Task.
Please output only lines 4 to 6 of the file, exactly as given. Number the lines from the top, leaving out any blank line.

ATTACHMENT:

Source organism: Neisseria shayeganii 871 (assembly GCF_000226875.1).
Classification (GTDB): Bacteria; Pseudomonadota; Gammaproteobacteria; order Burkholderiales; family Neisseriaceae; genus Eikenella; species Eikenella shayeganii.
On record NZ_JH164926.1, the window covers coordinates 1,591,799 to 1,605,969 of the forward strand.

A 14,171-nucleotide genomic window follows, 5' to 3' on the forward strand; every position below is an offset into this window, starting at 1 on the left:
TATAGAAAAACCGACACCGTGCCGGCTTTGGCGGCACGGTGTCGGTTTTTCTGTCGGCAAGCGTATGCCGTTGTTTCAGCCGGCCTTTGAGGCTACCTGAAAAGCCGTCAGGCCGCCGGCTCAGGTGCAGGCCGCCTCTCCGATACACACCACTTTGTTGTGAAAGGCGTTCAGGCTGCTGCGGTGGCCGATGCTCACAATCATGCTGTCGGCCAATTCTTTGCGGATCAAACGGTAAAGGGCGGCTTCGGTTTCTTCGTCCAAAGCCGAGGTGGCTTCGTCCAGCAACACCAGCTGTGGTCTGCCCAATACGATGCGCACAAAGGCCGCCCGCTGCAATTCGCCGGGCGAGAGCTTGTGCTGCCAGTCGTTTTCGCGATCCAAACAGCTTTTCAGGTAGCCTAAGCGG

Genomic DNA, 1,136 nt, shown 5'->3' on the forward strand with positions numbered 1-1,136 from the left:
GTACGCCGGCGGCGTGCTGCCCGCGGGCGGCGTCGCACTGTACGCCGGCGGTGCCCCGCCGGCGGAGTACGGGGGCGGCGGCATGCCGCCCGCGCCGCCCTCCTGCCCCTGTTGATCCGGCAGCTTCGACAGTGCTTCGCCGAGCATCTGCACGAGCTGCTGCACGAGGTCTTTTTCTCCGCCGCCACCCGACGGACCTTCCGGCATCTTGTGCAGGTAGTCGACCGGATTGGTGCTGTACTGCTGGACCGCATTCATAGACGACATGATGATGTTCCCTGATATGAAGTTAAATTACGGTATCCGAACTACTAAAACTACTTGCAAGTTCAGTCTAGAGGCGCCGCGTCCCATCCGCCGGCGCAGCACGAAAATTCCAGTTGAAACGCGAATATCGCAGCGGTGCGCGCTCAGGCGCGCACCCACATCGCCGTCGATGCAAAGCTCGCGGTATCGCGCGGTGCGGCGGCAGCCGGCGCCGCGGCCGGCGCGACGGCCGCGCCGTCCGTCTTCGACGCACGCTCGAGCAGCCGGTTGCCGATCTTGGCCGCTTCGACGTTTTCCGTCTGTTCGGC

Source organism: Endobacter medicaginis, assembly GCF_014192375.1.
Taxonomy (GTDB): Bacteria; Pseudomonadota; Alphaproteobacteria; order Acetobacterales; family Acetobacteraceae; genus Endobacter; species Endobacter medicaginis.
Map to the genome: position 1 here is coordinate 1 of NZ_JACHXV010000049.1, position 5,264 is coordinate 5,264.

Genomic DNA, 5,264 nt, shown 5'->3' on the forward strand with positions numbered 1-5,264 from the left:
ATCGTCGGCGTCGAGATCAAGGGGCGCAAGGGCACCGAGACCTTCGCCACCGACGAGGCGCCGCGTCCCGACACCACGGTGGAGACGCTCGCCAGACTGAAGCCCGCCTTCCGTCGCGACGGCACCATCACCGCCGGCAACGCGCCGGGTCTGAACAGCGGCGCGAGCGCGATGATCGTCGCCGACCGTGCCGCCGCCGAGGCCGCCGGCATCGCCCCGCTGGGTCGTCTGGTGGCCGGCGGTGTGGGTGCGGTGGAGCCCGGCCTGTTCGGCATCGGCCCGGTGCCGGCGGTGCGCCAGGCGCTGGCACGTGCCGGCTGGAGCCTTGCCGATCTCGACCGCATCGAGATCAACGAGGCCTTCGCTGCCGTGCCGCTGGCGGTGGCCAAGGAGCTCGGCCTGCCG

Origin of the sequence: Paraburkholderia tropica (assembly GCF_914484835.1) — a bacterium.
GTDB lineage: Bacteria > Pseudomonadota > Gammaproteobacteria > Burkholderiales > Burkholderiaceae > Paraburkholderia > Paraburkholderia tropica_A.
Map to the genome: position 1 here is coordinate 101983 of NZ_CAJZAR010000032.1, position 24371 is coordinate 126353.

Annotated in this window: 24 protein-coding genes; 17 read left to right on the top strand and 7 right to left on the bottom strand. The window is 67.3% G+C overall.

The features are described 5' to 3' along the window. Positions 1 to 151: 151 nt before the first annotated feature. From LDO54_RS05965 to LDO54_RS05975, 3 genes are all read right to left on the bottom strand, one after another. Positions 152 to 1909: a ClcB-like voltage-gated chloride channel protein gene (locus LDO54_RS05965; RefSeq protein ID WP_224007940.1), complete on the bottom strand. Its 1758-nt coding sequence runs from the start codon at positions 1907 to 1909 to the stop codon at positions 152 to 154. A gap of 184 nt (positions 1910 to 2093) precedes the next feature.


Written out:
A 14,171-nucleotide genomic window follows, 5' to 3' on the forward strand; every position below is an offset into this window, starting at 1 on the left:
TATAGAAAAACCGACACCGTGCCGGCTTTGGCGGCACGGTGTCGGTTTTTCTGTCGGCAAGCGTATGCCGTTGTTTCAGCCGGCCTTTGAGGCTACCTGAAAAGCCGTCAGGCCGCCGGCTCAGGTGCAGGCCGCCTCTCCGATACACACCACTTTGTTGTGAAAGGCGTTCAGGCTGCTGCGGTGGCCGATGCTCACAATCATGCTGTCGGCCAATTCTTTGCGGATCAAACGGTAAAGGGCGGCTTCGGTTTCTTCGTCCAAAGCCGAGGTGGCTTCGTCCAGCAACACCAGCTGTGGTCTGCCCAATACGATGCGCACAAAGGCCGCCCGCTGCAATTCGCCGGGCGAGAGCTTGTGCTGCCAGTCGTTTTCGCGATCCAAACAGCTTTTCAGGTAGCCTAAGCGG

Genomic DNA, 1,136 nt, shown 5'->3' on the forward strand with positions numbered 1-1,136 from the left: